Herring are important contributor to life along the Pacific Coast

Vertebrae from herring collected at an archeological site
Vertebrae from herring collected at an archeological site

A half million bones of Pacific herring, spanning 2,500 years at 171 archaeological sites from Alaska to Washington, have provided researchers a lesson in ecological history that, they say, should be heard in fisheries management in the future.

The lead scientist on the project, Iain McKechnie, who has completed doctoral work at the University of British Columbia, is just now landing at the University of Oregon as a postdoctoral research fellow in the lab of Madonna L. Moss, a UO anthropology professor and also another member of a nine-member research team.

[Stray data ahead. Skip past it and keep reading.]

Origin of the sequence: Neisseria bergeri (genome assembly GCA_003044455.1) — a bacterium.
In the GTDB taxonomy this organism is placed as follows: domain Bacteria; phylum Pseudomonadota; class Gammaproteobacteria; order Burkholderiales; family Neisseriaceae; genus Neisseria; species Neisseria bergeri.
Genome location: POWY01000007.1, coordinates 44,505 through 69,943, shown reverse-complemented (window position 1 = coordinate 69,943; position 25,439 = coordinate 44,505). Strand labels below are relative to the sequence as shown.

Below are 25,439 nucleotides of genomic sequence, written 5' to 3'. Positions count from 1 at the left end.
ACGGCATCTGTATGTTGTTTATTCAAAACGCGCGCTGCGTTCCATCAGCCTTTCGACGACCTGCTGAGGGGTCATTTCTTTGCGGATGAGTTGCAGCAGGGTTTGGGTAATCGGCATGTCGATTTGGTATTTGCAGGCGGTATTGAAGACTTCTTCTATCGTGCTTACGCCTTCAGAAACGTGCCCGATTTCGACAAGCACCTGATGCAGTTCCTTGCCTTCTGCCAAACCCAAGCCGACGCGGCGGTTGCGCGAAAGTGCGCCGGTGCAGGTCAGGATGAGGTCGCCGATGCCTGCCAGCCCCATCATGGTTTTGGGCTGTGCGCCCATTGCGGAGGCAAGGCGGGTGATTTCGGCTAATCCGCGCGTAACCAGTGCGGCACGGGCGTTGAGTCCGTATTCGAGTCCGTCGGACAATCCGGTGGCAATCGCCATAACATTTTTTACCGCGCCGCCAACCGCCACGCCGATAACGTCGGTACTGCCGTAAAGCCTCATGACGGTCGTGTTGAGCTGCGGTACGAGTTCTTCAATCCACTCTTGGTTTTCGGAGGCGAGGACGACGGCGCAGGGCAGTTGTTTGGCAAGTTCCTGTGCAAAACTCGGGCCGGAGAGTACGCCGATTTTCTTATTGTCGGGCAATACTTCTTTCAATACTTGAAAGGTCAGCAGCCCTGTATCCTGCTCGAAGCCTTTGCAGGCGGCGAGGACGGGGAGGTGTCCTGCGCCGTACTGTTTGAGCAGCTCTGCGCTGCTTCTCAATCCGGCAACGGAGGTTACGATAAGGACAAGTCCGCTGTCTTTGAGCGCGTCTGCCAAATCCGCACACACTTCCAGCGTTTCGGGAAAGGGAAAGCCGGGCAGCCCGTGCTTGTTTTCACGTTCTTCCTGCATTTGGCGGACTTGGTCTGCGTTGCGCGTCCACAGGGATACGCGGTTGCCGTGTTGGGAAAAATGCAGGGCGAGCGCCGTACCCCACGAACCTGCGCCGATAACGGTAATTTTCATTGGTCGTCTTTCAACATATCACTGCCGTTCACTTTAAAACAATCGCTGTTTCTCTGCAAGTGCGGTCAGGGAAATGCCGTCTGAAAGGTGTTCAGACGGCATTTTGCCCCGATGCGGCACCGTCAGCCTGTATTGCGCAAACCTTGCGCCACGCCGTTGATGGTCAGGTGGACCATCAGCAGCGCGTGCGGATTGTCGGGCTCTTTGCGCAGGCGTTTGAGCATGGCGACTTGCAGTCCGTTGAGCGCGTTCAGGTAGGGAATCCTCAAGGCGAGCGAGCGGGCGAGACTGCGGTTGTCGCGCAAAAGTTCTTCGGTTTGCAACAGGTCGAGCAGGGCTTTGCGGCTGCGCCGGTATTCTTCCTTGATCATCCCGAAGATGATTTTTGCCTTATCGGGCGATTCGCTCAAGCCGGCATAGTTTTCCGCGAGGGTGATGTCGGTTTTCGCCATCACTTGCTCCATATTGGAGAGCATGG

"This study extends our perspective on coastal fisheries in the Pacific Northwest," McKechnie says. "Among the dozens of species harvested by countless generations of Native Americans and First Nations in Canada, one stands out archaeologically: herring."

Their study, appearing online this week in the Proceedings of the National Academy of Sciences, is detailed in "Oregon researchers say ancient herring catch nets fisheries weakness." 

- by Jim Barlow, Office of Public Affairs Communications